Tom Stewart's immense estate on Vashon Island is now officially for sale, and neighbors are nervous about who will buy the property and what they will do with it.

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Wanted: an oil magnate, a Saudi prince or a software mogul able to buy a $125 million Vashon Island estate — Misty Isle Farms — that is one of the world’s most expensive residential properties. Comes with airstrip, putting greens and botanical gardens, all a 10-minute helicopter hop from Seattle.

Tom Stewart stitched together the 530-acre estate from neighboring family farms and the former Wax Orchards. Rumors about the asking price have surfaced since Stewart recently announced that he intends to sell, and the company handling the sale has finally announced the price. It is now getting ready for a worldwide promotional campaign.

Some 50,000 people — known to purchase high-end real estate — have been selected for direct marketing, said Jason Rosauer, vice president of the listing company, GVA Kidder Mathews in Seattle.

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Even without the marketing, there’s been interest in the property, Rosauer said. Possibilities for the land include selling it as an estate or a working farm, or to be held as a long-term investment, he said.

Stewart, 63, a stalwart Republican and owner of Services Group of America, loves the Vashon ranch he came to 40 years ago and has been an anonymous financial contributor to Vashon’s community causes for years, Rosauer said. But last year, he moved his company’s headquarters to Arizona, saying he wanted to avoid Washington’s inheritance taxes.

“Tom is very interested in preserving the land,” Rosauer said. From the waterfalls and fountains in geese-filled ponds to the riding arenas and gardens, the entire property was designed by a landscape architect. It features a 6,500-square-foot ranch-style home with views of Mount Rainier, homes for the staff of 10, bridle trails, pasture for Stewart’s black Angus cattle, an airstrip, heated hangar and helicopter landing pad, deluxe barn and putting green.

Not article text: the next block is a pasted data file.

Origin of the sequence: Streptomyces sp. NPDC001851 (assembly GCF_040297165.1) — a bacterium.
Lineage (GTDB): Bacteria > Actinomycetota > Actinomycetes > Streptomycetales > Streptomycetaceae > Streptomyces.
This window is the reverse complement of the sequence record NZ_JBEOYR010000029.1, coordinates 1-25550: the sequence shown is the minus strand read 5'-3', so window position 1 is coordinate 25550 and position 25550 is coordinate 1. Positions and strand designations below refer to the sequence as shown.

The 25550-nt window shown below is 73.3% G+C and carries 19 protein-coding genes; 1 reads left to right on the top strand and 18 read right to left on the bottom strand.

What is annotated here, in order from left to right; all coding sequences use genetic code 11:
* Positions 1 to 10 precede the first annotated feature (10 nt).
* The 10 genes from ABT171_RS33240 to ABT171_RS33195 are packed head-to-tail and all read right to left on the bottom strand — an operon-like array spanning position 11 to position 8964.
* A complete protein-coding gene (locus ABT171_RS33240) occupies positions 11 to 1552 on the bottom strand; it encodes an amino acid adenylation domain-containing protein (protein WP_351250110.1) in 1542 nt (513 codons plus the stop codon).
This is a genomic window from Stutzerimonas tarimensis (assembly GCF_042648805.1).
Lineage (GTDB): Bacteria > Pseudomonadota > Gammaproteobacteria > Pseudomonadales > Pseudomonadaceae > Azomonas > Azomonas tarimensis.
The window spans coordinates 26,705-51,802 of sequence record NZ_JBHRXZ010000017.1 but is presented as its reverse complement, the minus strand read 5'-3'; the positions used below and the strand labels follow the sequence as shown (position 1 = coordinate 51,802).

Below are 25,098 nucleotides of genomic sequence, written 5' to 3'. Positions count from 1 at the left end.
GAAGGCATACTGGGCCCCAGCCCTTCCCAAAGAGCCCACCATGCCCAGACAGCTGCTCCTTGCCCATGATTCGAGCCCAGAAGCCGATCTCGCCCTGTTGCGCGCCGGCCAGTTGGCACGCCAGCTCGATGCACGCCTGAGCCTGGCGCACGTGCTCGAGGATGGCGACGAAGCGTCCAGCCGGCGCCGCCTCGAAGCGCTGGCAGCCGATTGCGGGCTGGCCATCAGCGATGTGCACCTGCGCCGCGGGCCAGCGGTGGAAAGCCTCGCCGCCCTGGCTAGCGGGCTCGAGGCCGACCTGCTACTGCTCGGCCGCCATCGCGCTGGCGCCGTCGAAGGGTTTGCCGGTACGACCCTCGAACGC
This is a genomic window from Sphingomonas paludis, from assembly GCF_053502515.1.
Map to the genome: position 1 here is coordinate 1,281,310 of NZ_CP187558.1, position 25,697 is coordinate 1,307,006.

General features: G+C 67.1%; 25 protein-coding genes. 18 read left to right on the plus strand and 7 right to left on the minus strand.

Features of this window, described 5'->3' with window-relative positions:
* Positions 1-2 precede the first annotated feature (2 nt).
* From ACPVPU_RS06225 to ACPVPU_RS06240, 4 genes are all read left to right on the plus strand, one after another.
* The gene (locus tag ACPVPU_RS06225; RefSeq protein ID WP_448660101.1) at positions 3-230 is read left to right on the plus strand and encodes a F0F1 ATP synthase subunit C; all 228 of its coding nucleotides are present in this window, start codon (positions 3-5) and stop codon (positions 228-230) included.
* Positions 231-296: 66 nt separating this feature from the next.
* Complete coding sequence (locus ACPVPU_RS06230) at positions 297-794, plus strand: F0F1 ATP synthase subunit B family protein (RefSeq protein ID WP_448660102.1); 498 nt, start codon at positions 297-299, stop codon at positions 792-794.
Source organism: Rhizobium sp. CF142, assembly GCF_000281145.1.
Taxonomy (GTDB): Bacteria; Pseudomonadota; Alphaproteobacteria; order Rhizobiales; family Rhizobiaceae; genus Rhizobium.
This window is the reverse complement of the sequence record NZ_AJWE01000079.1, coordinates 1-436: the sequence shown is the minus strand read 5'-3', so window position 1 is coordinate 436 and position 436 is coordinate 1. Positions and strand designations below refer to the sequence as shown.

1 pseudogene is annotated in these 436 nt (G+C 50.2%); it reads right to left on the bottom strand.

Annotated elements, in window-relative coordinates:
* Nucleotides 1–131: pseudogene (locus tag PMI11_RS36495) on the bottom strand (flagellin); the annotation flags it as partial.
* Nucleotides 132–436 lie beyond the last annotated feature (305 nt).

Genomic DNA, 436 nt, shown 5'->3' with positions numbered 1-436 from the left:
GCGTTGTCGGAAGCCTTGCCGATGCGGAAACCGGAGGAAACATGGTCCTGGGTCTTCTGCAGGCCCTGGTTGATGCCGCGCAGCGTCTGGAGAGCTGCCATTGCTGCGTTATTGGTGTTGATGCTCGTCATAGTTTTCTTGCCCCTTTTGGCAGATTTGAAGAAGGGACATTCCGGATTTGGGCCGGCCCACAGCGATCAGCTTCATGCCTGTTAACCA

Stewart’s asking price of $125 million matches that of Donald Trump’s Palm Beach estate. But it falls below the assessed value of Bill Gates’ waterfront Medina home, this year assessed at $135 million with more than $1.1 million in annual property taxes. And nothing matches the January sale of a $231 million piece of land (house not included) with a 360-degree view of Hong Kong on its famed Victoria Peak.

Once Stewart announced that he was selling, island residents became concerned about what the sale of the property might mean to the island, known for its feisty, politically liberal residents who tenaciously defend their rural way of life and try to keep development in check.

That quaint rural folksiness is one of the selling points in the marketing information, but Stewart over the years has had a number of run-ins with locals.

He’s run afoul of his neighbors over allegations that he was polluting Fisher Creek with fertilizer used on his fields, disrupting the rural peace with his helicopter and causing traffic mayhem when he hosted the state’s Republican Party events at his farm.

“I won’t miss his helicopter,” said one of his neighbors, Emma Amiad.

Despites the controversy that sometimes followed him, residents are worried about his departure because “we could get something even worse,” Amiad said.

Amiad, a local real-estate agent, has been a vocal opponent of what she calls the “McMansion” trend of building homes even larger than Stewart’s.

“If your ego is so large that [it] takes 10,000 square feet of house or more to contain it, you may not be the kind of person who cares about our community or its values,” Amiad wrote in an open letter to the community she sent to the Vashon Beachcomber, the island’s newspaper.

At the Vashon Land Trust, established to preserve some of the island’s undeveloped land, Executive Director Tom Dean said that if the new owner of Misty Isle Farms “wanted to be an instant hero” to the community, that person would consider donating a portion of the property to the Vashon Land Trust for a huge tax write-off.

“Everybody out here is pushing hard to keep it as rural as possible,” said David Knight, another real-estate agent. “Any kind of development is looked down upon. There’s a guy who’s been trying to put a 12-room hotel on the island for years.”

Misty Isle Farms, “Jewel of the Isle,” the marketing information calls it. Residents hope it will stay just that way.

Nancy Bartley: 206-464-8522 or nbartley@seattletimes.com